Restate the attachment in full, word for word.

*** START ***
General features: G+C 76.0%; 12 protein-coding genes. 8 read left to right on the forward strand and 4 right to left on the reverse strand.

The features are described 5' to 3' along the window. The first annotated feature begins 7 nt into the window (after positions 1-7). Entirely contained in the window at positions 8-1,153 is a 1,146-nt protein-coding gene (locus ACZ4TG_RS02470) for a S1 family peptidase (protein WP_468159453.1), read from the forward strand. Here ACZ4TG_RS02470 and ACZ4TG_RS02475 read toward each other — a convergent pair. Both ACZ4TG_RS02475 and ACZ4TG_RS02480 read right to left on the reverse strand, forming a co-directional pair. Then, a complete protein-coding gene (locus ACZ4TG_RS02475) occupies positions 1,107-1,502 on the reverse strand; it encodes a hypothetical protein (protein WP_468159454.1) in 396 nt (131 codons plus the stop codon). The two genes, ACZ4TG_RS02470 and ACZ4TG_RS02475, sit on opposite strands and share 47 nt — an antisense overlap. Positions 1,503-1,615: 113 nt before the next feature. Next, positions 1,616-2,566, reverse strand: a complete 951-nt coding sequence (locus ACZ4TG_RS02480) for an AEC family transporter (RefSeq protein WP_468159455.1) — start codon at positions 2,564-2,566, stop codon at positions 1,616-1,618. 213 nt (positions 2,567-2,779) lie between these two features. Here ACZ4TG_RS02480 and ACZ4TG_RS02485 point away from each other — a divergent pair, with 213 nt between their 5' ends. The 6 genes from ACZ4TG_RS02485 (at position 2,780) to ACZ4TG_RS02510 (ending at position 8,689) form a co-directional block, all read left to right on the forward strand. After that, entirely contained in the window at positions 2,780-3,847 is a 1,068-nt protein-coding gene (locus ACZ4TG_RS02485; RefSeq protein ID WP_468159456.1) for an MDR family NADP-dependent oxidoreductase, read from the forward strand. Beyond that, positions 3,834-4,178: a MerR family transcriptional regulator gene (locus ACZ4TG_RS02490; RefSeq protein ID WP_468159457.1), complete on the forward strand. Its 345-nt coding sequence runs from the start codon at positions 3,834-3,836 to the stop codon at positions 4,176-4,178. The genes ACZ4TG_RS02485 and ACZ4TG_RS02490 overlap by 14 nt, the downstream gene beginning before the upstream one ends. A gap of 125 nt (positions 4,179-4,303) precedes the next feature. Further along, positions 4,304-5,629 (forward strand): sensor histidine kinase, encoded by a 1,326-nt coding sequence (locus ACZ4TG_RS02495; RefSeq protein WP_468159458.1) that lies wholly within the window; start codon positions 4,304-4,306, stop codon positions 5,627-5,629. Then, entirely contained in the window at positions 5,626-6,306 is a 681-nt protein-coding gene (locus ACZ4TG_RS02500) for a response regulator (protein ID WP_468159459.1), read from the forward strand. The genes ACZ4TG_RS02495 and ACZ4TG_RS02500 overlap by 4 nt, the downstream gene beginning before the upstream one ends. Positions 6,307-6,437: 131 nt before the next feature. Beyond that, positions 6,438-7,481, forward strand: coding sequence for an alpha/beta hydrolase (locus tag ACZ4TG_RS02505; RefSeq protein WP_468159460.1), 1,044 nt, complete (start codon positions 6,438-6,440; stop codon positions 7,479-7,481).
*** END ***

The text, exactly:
General features: G+C 76.0%; 12 protein-coding genes. 8 read left to right on the forward strand and 4 right to left on the reverse strand.

The features are described 5' to 3' along the window. The first annotated feature begins 7 nt into the window (after positions 1-7). Entirely contained in the window at positions 8-1,153 is a 1,146-nt protein-coding gene (locus ACZ4TG_RS02470) for a S1 family peptidase (protein WP_468159453.1), read from the forward strand. Here ACZ4TG_RS02470 and ACZ4TG_RS02475 read toward each other — a convergent pair. Both ACZ4TG_RS02475 and ACZ4TG_RS02480 read right to left on the reverse strand, forming a co-directional pair. Then, a complete protein-coding gene (locus ACZ4TG_RS02475) occupies positions 1,107-1,502 on the reverse strand; it encodes a hypothetical protein (protein WP_468159454.1) in 396 nt (131 codons plus the stop codon). The two genes, ACZ4TG_RS02470 and ACZ4TG_RS02475, sit on opposite strands and share 47 nt — an antisense overlap. Positions 1,503-1,615: 113 nt before the next feature. Next, positions 1,616-2,566, reverse strand: a complete 951-nt coding sequence (locus ACZ4TG_RS02480) for an AEC family transporter (RefSeq protein WP_468159455.1) — start codon at positions 2,564-2,566, stop codon at positions 1,616-1,618. 213 nt (positions 2,567-2,779) lie between these two features. Here ACZ4TG_RS02480 and ACZ4TG_RS02485 point away from each other — a divergent pair, with 213 nt between their 5' ends. The 6 genes from ACZ4TG_RS02485 (at position 2,780) to ACZ4TG_RS02510 (ending at position 8,689) form a co-directional block, all read left to right on the forward strand. After that, entirely contained in the window at positions 2,780-3,847 is a 1,068-nt protein-coding gene (locus ACZ4TG_RS02485; RefSeq protein ID WP_468159456.1) for an MDR family NADP-dependent oxidoreductase, read from the forward strand. Beyond that, positions 3,834-4,178: a MerR family transcriptional regulator gene (locus ACZ4TG_RS02490; RefSeq protein ID WP_468159457.1), complete on the forward strand. Its 345-nt coding sequence runs from the start codon at positions 3,834-3,836 to the stop codon at positions 4,176-4,178. The genes ACZ4TG_RS02485 and ACZ4TG_RS02490 overlap by 14 nt, the downstream gene beginning before the upstream one ends. A gap of 125 nt (positions 4,179-4,303) precedes the next feature. Further along, positions 4,304-5,629 (forward strand): sensor histidine kinase, encoded by a 1,326-nt coding sequence (locus ACZ4TG_RS02495; RefSeq protein WP_468159458.1) that lies wholly within the window; start codon positions 4,304-4,306, stop codon positions 5,627-5,629. Then, entirely contained in the window at positions 5,626-6,306 is a 681-nt protein-coding gene (locus ACZ4TG_RS02500) for a response regulator (protein ID WP_468159459.1), read from the forward strand. The genes ACZ4TG_RS02495 and ACZ4TG_RS02500 overlap by 4 nt, the downstream gene beginning before the upstream one ends. Positions 6,307-6,437: 131 nt before the next feature. Beyond that, positions 6,438-7,481, forward strand: coding sequence for an alpha/beta hydrolase (locus tag ACZ4TG_RS02505; RefSeq protein WP_468159460.1), 1,044 nt, complete (start codon positions 6,438-6,440; stop codon positions 7,479-7,481).